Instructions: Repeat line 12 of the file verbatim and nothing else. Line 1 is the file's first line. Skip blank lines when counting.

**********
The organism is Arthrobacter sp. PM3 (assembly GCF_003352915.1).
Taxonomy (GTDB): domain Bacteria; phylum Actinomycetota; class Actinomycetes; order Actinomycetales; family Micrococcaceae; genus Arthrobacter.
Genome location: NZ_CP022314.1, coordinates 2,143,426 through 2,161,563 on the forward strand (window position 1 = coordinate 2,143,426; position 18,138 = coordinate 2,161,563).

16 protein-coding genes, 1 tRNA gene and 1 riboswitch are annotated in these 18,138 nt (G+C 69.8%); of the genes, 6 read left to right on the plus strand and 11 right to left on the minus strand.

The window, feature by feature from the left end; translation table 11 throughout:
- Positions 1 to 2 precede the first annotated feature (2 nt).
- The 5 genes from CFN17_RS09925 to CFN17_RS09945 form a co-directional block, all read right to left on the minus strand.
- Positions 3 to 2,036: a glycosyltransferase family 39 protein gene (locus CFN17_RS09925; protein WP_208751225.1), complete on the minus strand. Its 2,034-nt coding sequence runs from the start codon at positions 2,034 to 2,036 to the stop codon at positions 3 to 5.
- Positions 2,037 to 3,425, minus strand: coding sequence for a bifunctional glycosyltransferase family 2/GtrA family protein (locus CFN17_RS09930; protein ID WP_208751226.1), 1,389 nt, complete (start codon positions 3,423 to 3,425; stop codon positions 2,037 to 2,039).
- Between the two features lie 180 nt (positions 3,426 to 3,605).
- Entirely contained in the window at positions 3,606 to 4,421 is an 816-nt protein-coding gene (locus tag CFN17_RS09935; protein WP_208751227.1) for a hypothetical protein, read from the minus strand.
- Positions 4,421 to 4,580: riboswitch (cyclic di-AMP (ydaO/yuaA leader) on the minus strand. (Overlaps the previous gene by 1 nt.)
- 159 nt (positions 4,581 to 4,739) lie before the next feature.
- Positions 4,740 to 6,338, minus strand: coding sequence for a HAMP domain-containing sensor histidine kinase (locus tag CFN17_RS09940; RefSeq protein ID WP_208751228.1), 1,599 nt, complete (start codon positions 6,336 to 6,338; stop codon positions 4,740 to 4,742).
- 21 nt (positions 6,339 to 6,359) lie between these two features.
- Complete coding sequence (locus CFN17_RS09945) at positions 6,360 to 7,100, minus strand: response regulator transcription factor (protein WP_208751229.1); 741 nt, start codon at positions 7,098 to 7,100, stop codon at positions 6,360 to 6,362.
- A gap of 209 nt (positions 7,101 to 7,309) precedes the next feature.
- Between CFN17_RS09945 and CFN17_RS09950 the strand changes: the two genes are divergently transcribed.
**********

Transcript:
- Positions 4,421 to 4,580: riboswitch (cyclic di-AMP (ydaO/yuaA leader) on the minus strand. (Overlaps the previous gene by 1 nt.)